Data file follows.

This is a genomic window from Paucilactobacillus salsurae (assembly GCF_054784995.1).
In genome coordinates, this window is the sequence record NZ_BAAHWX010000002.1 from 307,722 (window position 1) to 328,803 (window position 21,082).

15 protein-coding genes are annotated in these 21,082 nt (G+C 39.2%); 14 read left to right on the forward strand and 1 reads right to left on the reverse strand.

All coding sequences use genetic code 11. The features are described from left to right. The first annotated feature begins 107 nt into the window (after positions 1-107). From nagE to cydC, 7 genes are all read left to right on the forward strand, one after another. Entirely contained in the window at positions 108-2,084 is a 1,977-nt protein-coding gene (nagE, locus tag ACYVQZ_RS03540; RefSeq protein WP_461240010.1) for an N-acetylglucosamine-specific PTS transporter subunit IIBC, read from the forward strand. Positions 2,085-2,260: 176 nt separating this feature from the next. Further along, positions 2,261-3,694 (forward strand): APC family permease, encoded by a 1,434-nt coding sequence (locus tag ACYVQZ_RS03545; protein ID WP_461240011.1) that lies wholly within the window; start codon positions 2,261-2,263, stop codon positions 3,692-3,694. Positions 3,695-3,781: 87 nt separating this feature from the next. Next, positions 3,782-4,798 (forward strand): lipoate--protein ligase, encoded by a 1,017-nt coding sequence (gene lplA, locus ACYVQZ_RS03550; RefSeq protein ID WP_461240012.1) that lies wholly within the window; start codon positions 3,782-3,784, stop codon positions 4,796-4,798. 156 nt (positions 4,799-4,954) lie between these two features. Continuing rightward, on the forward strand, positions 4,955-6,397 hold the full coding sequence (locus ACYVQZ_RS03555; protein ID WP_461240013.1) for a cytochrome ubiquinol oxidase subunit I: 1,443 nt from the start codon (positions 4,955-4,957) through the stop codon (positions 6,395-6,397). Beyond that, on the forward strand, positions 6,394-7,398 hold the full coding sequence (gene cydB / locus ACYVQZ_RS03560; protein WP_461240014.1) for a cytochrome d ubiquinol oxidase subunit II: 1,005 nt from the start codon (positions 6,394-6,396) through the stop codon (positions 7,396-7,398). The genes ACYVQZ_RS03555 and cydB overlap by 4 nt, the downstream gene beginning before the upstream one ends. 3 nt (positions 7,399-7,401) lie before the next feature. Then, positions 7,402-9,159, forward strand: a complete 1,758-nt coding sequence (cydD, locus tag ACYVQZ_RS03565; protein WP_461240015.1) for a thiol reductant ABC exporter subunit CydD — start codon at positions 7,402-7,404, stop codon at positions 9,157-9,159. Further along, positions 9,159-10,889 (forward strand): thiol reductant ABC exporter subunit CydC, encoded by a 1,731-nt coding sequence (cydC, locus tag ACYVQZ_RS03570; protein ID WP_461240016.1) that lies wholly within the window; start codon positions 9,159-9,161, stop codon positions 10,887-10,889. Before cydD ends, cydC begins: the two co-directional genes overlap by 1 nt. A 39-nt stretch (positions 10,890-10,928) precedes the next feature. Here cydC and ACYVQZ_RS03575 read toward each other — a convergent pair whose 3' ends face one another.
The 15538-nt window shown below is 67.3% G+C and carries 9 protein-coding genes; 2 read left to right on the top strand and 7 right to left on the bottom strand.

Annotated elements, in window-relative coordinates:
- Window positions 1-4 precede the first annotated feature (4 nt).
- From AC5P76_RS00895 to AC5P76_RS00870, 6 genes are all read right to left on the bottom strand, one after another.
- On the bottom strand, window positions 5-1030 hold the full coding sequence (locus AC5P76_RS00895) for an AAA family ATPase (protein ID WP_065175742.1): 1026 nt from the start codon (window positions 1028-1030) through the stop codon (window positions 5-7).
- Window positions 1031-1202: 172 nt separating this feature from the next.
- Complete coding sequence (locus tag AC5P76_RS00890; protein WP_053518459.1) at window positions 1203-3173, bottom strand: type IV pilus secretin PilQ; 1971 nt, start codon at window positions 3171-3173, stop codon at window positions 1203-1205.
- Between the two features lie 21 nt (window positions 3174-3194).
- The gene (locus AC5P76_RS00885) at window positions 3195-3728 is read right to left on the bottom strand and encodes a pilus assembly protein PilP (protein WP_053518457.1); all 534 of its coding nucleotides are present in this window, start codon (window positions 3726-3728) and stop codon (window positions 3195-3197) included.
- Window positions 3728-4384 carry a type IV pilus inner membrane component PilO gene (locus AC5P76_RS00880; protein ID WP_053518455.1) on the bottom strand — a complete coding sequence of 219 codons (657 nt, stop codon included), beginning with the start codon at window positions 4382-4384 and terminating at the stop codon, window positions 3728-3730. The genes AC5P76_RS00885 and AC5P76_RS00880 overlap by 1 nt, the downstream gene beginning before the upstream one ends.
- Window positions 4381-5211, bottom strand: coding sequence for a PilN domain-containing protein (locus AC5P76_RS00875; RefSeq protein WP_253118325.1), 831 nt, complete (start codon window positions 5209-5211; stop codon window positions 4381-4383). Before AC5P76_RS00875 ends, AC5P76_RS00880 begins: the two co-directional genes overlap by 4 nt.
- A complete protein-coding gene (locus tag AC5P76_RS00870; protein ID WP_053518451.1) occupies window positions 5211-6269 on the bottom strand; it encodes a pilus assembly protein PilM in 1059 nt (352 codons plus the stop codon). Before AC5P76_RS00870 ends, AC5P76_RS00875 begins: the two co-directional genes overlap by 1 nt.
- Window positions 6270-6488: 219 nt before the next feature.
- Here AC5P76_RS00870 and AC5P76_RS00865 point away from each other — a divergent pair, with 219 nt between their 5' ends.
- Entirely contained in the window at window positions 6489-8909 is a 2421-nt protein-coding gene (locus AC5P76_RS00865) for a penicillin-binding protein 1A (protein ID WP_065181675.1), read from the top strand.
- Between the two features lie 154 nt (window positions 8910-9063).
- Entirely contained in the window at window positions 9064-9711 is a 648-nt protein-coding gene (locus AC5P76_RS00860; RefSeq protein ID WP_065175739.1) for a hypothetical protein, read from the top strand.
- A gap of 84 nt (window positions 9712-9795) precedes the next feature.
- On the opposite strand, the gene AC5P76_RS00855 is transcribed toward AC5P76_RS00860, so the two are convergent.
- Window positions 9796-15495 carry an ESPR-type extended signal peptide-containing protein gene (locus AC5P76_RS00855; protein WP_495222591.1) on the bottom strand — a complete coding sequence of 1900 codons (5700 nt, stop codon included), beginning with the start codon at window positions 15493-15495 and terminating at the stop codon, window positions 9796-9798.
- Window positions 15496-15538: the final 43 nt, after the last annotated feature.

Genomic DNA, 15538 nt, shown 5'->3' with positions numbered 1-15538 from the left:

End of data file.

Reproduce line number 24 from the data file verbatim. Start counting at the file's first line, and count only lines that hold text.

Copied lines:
- Window positions 9796-15495 carry an ESPR-type extended signal peptide-containing protein gene (locus AC5P76_RS00855; protein WP_495222591.1) on the bottom strand — a complete coding sequence of 1900 codons (5700 nt, stop codon included), beginning with the start codon at window positions 15493-15495 and terminating at the stop codon, window positions 9796-9798.